The folder that works:
Code:
find /volume1/docker/fireshare/clips -exec echo "{}:" \; -exec synoacltool -get {} \;
/volume1/docker/fireshare/clips:
ACL version: 1
Archive: is_inherit,is_support_ACL
Owner: [ADMIN1(user)]
---------------------
         [0] group:administrators:allow:rwxpdDaARWc--:fd--  (level:2)
         [1] user:USER1:allow:rwxpdDaARWc--:fd--  (level:2)
         [2] user:ADMIN1:allow:rwxpdDaARWc--:fd--  (level:2)
         [3] owner::allow:rwxpdDaARWcCo:fdi-  (level:2)
         [4] user:ADMIN1:allow:rwxpdDaARWcCo:----  (level:2)
         [5] everyone::allow:r-x---a-R-c--:fd--  (level:2)

The folder that does not work:
Code:
find /volume1/testing/clips -exec echo "{}:" \; -exec synoacltool -get {} \;
/volume1/testing/clips:
ACL version: 1
Archive: is_inherit,is_support_ACL
Owner: [USER1(user)]
---------------------
         [0] group:administrators:allow:rwxpdDaARWc--:fd--  (level:1)
         [1] user:USER1:allow:rwxpdDaARWc--:fd--  (level:1)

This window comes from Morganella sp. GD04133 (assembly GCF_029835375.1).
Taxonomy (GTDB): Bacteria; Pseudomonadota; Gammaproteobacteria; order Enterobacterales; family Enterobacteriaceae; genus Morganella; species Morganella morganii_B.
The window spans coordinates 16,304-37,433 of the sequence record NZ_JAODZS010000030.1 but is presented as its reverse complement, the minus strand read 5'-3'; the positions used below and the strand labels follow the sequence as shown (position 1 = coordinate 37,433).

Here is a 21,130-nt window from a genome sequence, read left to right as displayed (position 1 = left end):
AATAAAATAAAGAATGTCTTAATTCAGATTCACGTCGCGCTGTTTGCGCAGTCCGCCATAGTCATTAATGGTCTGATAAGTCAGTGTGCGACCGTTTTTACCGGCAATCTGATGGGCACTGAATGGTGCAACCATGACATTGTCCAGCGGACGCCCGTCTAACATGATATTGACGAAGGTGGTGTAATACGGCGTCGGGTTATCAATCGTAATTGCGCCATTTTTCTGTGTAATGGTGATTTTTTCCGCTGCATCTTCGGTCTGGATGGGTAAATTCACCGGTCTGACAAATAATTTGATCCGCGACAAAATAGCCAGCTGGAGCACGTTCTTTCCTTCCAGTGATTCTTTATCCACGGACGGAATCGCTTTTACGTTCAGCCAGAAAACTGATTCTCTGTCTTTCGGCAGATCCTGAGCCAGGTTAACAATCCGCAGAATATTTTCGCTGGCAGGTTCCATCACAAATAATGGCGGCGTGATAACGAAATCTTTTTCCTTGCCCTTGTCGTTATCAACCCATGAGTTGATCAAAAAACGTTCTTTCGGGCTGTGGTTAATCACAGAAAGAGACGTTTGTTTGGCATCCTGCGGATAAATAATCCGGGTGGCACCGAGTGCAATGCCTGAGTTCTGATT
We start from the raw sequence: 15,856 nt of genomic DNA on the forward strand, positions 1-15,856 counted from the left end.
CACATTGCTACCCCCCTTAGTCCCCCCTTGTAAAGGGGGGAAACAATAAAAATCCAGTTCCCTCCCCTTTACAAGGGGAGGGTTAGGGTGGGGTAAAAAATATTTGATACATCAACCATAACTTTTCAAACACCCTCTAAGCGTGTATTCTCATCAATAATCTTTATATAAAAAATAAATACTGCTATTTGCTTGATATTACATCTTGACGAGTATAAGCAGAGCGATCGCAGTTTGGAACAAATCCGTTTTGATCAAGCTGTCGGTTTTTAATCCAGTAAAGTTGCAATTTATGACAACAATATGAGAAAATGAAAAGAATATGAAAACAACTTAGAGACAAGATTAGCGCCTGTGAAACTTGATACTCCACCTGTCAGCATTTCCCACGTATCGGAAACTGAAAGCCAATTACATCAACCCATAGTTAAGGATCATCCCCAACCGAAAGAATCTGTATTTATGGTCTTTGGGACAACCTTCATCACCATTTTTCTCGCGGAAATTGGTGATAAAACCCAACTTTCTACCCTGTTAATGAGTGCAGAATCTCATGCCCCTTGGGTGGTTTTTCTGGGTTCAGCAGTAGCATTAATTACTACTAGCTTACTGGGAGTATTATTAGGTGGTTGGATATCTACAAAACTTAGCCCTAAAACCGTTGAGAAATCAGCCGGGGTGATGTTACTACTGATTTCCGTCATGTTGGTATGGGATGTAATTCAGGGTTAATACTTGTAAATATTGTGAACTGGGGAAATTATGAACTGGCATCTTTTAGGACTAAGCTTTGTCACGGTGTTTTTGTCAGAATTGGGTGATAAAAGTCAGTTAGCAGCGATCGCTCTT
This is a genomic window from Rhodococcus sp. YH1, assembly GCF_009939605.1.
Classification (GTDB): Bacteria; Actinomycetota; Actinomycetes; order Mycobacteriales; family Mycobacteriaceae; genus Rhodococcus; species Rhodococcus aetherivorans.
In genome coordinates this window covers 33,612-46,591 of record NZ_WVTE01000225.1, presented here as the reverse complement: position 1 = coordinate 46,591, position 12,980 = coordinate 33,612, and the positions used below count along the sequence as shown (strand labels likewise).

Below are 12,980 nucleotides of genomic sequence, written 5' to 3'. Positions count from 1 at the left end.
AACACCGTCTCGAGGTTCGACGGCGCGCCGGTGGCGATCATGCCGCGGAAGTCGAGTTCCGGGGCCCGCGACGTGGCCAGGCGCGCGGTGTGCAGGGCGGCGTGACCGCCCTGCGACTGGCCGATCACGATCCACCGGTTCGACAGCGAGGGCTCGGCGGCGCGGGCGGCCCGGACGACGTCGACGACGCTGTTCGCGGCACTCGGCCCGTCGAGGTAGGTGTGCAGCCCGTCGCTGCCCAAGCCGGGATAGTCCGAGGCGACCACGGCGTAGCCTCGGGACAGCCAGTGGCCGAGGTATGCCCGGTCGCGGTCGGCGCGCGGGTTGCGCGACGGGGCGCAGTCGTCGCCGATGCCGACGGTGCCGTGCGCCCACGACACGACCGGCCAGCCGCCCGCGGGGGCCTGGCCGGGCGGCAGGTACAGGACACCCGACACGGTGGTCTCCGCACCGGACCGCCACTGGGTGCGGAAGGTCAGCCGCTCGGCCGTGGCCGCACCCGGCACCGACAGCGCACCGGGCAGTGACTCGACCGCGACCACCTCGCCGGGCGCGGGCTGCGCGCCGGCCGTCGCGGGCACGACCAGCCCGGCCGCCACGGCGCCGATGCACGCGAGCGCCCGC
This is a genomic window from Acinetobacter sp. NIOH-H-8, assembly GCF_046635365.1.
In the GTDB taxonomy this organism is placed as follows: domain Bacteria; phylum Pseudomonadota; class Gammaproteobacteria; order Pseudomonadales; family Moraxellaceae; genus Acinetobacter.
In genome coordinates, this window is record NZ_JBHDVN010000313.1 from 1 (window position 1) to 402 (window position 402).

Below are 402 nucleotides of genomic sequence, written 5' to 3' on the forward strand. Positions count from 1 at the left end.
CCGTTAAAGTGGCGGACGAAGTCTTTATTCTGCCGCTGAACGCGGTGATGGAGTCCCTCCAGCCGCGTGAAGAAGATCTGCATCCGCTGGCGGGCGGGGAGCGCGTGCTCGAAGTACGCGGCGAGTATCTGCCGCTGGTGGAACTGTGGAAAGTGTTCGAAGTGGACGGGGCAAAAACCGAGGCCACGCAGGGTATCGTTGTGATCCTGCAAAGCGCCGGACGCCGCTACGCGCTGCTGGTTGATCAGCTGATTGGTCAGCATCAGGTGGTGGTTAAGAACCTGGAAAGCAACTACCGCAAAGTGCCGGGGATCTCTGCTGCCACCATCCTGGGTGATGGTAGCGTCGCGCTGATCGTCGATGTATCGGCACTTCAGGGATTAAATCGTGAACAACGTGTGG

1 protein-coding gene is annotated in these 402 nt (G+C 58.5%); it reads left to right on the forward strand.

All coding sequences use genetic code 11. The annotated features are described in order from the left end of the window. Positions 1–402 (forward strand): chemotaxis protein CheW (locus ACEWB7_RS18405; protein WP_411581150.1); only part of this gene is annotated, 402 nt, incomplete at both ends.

[2] user:ADMIN1:allow:rwxpdDaARWc--:fd--  (level:1)

Can you help me understand why? And how I can change the folder that does not work for one that does.

Just for fun... here's a Fireshare link:


Just FYI... It supports Open Graph... but I've yet to "see" that.
 
To be honest, ACL's are not my strong suite. I completly removed them on the shares I bind into containers.
Though, if i'd put my money one it, I'd try to replicate this one on the share where it's not working:
Code:
         [5] everyone::allow:r-x---a-R-c--:fd--  (level:2)

Like I said, a container does not know how to set the ACL relevant while accessing the folder, as such I would expect the everyone setting to be the key to success.
 
I'd try to replicate this one on the share where it's not working
Well... that didn't go as expected.

I went to the working folder and examined advanced permissions to see what "everyone" enjoyed.

Next, I went to the nonworking folder, but found I could not change the advanced permissions for "everyone". Then I saw the checkbox to allow advanced permissions. As soon as I OK'd that, the shared folder dropped out of File Station. Good grief.

In Control Panel I unchecked "advanced permissions", and the folder reappeared in File Station. Still, I cannot see how to assign "everyone" any permissions in the nonworking folder, either in File Station or in Shared Folder Edit.

I'll need to retrace my steps and review the wondrous Knowledge Center for clues.

EDIT1: OK... figured it out. Later I'll add back videos and see if Fireshare can read those.